Chronic kidney disease (CKD) is a major public health issue worldwide. Standard therapies to delay CKD progression include dietary protein restriction and administration of angiotensin-converting enzyme inhibitors (ACEi) and angiotensin receptor blockers (ARB) to help control blood pressure and confer additional renoprotective effects. Despite such interventions, CKD incidence and mortality rates continue to increase. Rheum officinale (Da Huang) a medicinal herb used widely in China to treat CKD has been reported to offer a range of pharmacological properties that may delay disease progression.
To assess the benefits and harms of Rheum officinale for preventing the progression of CKD.
We searched the Cochrane Renal Group's Specialised Register and CENTRAL (Issue 4, 2011), MEDLINE, EMBASE, the Chinese Biomedicine Database (CBM), China National Knowledge Infrastructure (CNKI), VIP (Chongqing VIP Chinese Science and Technology Periodical Database), and Wanfang Data. We also handsearched reference lists of articles. We applied no restrictions on language of publication.
We included randomised controlled trials (RCTs) and quasi-RCTs that assessed the benefits and harms of Rheum officinale for preventing the progression of CKD regardless of dosage, type, maturity, mode of administration, duration of treatment, or storage time before use.
Two authors independently screened titles and abstracts for eligibility, assessed study quality, and extracted data. We expressed results for dichotomous outcomes (need for renal replacement therapy, all-cause mortality, quality of life) as risk ratios (RR) with 95% confidence intervals (CI). Continuous outcomes (glomerular filtration rate (GFR), serum creatinine (SCr), creatinine clearance (CrCl), blood urea nitrogen (BUN)) were expressed as mean differences (MD) with 95% CIs.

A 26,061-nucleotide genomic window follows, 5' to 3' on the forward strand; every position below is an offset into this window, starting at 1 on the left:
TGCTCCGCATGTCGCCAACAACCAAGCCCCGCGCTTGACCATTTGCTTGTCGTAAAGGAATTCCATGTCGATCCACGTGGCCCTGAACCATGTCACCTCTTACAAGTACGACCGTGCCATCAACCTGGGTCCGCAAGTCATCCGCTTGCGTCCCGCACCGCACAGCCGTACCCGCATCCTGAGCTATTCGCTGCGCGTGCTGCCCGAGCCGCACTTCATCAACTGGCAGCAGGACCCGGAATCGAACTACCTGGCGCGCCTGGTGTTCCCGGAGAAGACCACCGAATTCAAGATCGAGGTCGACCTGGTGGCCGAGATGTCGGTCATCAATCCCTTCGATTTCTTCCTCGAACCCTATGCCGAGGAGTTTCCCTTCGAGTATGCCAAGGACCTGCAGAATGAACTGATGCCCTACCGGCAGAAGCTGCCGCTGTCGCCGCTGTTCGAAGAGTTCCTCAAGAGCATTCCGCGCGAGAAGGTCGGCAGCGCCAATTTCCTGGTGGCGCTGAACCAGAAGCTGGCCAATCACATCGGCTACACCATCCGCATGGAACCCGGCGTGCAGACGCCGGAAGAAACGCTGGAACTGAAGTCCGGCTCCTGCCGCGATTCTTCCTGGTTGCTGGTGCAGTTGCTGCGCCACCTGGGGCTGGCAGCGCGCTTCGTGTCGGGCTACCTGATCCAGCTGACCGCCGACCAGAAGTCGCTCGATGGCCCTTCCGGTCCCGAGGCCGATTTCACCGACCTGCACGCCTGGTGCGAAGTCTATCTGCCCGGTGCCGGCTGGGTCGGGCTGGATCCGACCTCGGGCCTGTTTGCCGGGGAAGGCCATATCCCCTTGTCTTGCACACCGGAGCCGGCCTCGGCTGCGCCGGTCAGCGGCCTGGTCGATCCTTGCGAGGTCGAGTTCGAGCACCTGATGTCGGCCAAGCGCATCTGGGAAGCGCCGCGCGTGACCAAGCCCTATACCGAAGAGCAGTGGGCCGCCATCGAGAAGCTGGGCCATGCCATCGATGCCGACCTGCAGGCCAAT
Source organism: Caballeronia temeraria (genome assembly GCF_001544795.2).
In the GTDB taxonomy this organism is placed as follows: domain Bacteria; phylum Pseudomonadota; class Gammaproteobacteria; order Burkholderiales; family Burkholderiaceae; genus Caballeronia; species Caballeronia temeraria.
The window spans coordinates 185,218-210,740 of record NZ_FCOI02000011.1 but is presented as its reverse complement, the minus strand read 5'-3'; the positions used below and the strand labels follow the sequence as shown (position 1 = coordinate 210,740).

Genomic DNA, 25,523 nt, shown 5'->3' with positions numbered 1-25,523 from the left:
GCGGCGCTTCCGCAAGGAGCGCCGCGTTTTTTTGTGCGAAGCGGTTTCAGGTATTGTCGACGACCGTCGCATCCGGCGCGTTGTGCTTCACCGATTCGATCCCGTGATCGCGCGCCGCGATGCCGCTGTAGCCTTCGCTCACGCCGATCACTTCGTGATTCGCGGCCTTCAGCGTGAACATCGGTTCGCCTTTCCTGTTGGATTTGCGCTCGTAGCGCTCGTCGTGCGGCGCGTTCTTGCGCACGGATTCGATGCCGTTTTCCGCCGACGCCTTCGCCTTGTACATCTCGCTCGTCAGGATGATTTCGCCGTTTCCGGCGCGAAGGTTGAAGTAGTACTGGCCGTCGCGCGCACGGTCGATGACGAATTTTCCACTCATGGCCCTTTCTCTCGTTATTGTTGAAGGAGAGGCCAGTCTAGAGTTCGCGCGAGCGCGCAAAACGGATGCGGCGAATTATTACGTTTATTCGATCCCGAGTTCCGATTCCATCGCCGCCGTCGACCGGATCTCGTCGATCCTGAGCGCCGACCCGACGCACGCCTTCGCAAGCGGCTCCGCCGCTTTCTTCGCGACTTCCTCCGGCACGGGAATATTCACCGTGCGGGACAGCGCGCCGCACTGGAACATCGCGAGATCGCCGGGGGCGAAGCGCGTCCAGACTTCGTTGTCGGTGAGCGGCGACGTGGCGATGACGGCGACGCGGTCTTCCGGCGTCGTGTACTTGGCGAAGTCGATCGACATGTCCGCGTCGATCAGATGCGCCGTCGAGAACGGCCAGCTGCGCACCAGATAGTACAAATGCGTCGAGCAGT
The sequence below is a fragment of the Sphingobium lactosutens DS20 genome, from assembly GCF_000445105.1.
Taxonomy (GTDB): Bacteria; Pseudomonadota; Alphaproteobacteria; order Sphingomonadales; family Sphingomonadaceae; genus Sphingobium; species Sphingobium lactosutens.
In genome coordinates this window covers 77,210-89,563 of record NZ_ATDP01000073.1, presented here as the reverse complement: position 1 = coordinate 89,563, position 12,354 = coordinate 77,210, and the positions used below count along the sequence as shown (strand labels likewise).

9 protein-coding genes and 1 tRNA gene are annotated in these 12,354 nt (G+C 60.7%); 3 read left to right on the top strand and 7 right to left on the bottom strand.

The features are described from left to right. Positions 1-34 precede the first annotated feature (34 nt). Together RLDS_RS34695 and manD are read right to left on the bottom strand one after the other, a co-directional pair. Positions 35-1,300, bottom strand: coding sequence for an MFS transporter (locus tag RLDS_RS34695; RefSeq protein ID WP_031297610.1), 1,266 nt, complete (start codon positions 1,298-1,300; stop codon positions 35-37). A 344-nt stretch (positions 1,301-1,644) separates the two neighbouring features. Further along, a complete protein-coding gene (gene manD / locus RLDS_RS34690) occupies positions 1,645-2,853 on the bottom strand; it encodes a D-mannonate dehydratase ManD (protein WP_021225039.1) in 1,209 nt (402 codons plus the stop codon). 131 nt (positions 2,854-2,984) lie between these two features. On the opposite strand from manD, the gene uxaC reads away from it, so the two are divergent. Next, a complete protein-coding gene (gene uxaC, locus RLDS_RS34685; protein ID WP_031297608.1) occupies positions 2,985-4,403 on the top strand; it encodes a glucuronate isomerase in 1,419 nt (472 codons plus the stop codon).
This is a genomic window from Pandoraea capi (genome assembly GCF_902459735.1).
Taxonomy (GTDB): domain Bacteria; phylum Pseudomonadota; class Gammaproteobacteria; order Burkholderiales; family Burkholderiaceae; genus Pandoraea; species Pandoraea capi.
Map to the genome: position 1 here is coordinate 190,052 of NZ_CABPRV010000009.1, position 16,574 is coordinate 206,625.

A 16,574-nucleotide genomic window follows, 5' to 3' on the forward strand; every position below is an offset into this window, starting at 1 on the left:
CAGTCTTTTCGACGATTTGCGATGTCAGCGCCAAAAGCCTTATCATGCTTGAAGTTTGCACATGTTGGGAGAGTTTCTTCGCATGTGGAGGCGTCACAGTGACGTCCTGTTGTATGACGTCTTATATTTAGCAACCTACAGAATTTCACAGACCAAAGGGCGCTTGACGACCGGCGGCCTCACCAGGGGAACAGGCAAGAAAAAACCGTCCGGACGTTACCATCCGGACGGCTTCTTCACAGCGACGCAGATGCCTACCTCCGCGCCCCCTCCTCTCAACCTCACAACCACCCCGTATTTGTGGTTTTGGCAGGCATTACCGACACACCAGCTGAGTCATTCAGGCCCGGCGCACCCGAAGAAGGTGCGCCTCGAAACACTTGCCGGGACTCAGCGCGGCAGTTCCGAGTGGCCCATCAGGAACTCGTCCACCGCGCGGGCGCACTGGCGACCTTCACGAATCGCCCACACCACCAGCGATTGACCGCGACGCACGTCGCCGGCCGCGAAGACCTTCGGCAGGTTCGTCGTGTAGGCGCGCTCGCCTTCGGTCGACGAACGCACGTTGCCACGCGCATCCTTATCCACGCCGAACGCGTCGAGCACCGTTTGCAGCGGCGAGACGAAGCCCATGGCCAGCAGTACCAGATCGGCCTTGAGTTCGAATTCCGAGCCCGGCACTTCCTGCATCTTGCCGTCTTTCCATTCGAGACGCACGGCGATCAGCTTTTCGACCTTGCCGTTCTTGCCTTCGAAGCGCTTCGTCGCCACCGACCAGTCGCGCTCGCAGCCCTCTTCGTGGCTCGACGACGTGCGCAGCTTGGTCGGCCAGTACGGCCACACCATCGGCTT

We identified nine studies that enrolled 682 participants. None of the studies reported blinding or group allocation methods. Seven studies were judged to be at low risk of incomplete outcome reporting; three studies were judged to be a low risk of selective reporting (protocols were available and/or all outcomes relevant to the this review were reported); and two studies were judged free of other potential biases.Seven studies compared Rheum officinale with no treatment and two made comparisons with captopril, an angiotensin-converting enzyme inhibitor (ACEi). Compared with no treatment, Rheum officinale had a positive effect on SCr (MD -87.49 µmol/L, 95% CI -139.25 to -35.72) and BUN (MD -10.61 mmol/L, 95% CI -19.45 to -2.21). Compared with captopril, a statistically significant difference was not demonstrated in relation to Rheum officinale for any outcome (BUN, CrCl, or patients' capacity to undertake work). No data were available on all-cause mortality or cost of treatment. Only minor adverse events were reported in association with Rheum officinale.